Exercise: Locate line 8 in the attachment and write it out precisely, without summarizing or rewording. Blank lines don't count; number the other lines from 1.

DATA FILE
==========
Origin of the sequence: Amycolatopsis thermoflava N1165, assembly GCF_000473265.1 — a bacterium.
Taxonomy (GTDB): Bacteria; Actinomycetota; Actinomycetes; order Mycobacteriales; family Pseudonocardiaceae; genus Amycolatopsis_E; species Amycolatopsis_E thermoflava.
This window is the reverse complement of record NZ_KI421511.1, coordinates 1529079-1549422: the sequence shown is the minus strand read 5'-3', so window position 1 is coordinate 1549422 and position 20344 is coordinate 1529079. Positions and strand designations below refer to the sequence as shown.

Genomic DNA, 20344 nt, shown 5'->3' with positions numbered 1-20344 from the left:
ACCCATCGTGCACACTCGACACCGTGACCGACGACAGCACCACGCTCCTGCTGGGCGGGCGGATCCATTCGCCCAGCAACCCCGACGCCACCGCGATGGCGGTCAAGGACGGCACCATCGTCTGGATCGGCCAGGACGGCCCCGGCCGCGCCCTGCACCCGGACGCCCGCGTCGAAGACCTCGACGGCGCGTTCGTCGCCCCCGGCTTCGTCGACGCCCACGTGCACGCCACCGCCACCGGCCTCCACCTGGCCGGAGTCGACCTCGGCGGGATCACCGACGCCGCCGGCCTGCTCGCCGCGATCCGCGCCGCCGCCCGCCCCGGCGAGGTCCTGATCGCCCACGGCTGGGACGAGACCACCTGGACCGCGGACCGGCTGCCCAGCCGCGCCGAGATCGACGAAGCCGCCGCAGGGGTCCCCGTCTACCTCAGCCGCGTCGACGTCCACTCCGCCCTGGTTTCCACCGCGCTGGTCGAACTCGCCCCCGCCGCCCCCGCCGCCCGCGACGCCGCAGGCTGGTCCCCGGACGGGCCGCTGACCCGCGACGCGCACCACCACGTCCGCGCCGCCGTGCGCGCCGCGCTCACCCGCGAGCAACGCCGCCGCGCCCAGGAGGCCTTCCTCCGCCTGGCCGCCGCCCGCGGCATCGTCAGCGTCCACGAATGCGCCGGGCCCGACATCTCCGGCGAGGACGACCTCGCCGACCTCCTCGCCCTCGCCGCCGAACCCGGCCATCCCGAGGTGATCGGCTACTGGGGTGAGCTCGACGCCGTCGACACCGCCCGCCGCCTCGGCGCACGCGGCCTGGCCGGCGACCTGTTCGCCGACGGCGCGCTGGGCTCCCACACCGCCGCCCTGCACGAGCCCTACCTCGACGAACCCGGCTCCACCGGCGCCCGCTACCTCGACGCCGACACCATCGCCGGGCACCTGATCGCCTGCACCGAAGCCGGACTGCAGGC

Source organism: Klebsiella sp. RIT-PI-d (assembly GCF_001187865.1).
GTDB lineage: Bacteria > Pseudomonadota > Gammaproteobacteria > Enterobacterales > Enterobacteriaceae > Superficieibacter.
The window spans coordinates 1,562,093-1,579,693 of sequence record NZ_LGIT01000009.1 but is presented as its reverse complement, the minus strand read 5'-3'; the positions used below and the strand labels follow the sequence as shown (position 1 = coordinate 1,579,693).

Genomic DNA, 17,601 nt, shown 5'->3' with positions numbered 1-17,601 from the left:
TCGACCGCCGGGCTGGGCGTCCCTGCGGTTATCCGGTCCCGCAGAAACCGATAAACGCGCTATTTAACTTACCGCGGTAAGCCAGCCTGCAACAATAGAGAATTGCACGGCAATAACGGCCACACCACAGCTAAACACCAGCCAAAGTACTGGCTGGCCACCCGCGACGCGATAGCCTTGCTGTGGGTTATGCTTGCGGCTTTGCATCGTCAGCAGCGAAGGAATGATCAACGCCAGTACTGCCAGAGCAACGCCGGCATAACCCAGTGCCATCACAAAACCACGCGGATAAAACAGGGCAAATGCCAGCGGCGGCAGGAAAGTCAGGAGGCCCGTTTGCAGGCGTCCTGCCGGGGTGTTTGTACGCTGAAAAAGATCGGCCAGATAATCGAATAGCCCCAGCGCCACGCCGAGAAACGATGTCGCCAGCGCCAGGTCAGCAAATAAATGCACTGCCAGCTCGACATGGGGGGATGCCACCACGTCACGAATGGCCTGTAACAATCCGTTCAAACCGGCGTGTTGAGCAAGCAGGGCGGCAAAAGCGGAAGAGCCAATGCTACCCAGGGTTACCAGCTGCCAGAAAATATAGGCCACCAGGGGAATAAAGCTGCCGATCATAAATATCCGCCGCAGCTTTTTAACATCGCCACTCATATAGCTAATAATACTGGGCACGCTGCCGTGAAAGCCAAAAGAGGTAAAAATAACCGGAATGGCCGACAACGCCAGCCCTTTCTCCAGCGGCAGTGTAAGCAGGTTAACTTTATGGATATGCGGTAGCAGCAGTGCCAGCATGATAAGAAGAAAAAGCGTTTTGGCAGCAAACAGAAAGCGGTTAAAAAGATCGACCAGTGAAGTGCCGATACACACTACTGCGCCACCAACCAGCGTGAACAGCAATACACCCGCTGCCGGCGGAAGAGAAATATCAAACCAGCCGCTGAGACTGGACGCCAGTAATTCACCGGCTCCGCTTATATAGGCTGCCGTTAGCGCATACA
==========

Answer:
The window spans coordinates 1,562,093-1,579,693 of sequence record NZ_LGIT01000009.1 but is presented as its reverse complement, the minus strand read 5'-3'; the positions used below and the strand labels follow the sequence as shown (position 1 = coordinate 1,579,693).